Monday, October 16, 2006

Bob Herbert on Misogyny

Finally the M-word has been pronounced in the mainstread media. Finally. Here is Bob Herbert on the school massacres and their real nature:

In the widespread coverage that followed these crimes, very little was made of the fact that only girls were targeted. Imagine if a gunman had gone into a school, separated the kids up on the basis of race or religion, and then shot only the black kids. Or only the white kids. Or only the Jews.

There would have been thunderous outrage. The country would have first recoiled in horror, and then mobilized in an effort to eradicate that kind of murderous bigotry. There would have been calls for action and reflection. And the attack would have been seen for what it really was: a hate crime.

None of that occurred because these were just girls, and we have become so accustomed to living in a society saturated with misogyny that violence against females is more or less to be expected. Stories about the rape, murder and mutilation of women and girls are staples of the news, as familiar to us as weather forecasts. The startling aspect of the Pennsylvania attack was that this terrible thing happened at a school in Amish country, not that it happened to girls.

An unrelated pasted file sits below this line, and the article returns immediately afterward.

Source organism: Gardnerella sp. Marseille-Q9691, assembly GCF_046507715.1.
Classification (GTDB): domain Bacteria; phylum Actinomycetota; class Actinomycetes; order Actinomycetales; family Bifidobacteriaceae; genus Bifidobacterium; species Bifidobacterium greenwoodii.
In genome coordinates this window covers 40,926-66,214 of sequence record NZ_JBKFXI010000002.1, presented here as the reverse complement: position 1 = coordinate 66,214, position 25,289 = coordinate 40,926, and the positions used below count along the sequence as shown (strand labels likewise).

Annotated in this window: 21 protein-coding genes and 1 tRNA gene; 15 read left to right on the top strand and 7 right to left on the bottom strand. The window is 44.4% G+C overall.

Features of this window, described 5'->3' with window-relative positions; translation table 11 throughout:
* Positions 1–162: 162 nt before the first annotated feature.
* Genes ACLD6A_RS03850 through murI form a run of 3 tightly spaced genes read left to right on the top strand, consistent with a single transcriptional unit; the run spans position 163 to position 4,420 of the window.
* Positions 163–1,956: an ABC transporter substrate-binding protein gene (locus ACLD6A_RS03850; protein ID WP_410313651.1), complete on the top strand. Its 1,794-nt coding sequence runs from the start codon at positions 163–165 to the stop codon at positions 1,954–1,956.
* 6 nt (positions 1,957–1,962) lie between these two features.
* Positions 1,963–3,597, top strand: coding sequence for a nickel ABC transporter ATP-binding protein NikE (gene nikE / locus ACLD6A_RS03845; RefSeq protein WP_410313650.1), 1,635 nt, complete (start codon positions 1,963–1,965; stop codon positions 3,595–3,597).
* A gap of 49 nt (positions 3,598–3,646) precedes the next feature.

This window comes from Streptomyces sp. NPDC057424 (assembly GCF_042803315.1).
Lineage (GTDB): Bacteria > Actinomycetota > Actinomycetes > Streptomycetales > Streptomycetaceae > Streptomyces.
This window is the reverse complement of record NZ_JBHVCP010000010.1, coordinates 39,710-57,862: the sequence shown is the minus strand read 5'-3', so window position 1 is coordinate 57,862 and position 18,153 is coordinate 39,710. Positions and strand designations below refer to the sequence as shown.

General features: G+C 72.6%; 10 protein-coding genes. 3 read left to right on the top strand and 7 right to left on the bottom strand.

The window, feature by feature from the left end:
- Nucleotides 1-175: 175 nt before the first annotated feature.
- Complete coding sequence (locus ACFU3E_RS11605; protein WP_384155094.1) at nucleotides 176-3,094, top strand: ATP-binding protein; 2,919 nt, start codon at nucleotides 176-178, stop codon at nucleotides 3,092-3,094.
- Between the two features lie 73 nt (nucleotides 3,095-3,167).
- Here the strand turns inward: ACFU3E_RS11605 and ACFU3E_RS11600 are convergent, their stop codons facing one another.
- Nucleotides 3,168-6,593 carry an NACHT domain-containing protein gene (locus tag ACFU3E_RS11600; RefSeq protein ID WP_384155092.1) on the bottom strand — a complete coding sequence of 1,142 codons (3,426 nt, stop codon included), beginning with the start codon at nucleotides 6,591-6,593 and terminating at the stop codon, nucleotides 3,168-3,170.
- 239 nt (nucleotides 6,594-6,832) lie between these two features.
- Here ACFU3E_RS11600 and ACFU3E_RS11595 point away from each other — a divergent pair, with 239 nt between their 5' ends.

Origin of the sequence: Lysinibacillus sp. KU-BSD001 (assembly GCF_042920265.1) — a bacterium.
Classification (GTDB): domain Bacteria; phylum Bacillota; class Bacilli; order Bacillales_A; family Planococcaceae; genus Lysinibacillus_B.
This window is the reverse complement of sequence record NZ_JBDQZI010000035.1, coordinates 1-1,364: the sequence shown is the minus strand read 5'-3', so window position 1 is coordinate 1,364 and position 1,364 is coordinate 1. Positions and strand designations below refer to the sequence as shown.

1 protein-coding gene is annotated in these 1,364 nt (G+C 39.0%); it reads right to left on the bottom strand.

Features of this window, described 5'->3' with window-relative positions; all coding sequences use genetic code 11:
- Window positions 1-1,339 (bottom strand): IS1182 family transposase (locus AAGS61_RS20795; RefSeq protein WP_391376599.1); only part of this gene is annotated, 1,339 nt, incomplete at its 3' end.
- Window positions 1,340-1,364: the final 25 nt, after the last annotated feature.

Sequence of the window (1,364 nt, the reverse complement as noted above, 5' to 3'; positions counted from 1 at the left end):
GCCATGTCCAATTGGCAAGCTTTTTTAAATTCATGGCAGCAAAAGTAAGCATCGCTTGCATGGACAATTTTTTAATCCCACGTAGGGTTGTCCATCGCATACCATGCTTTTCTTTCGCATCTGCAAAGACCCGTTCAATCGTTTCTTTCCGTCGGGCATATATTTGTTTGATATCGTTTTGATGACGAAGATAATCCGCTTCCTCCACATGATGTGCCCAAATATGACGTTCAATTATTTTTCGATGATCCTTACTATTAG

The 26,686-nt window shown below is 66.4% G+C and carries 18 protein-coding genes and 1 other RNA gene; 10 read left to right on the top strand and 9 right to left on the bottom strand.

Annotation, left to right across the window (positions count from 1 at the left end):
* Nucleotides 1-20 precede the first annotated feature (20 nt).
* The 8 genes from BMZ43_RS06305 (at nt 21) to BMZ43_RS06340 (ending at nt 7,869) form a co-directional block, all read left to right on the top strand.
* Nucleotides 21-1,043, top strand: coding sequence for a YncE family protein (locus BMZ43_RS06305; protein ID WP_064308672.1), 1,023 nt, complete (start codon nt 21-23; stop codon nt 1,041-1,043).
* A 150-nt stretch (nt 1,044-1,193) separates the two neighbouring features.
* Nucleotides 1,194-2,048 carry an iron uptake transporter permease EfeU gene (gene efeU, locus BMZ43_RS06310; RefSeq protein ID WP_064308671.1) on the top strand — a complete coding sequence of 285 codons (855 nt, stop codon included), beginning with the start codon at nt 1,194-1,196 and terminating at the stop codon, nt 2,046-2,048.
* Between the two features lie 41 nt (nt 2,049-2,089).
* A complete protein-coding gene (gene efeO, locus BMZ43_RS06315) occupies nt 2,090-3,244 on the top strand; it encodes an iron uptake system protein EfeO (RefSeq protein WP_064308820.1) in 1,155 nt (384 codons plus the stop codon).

The disrespectful, degrading, contemptuous treatment of women is so pervasive and so mainstream that it has just about lost its ability to shock. Guys at sporting events and other public venues have shown no qualms about raising an insistent chant to nearby women to show their breasts. An ad for a major long-distance telephone carrier shows three apparently naked women holding a billing statement from a competitor. The text asks, "When was the last time you got screwed?"

An ad for Clinique moisturizing lotion shows a woman's face with the lotion spattered across it to simulate the climactic shot of a porn video.

Yes. Now sit back and watch people not discussing this at all or veering off the topic into something else: school safety, guns, better mental health care. The topic is like a soap bubble; you see it, reach for it and pop! it's gone. What was it we were talking about again? Or it's like something you see from the corner of your eye and can't quite make out.

I've been told that the news reporting about the school massacres in other countries did focus on the fact that the victims were selected on the basis of their sex. This suggests that we could talk about it, too. If we really made an effort. Thanks are due to Bob Herbert for trying.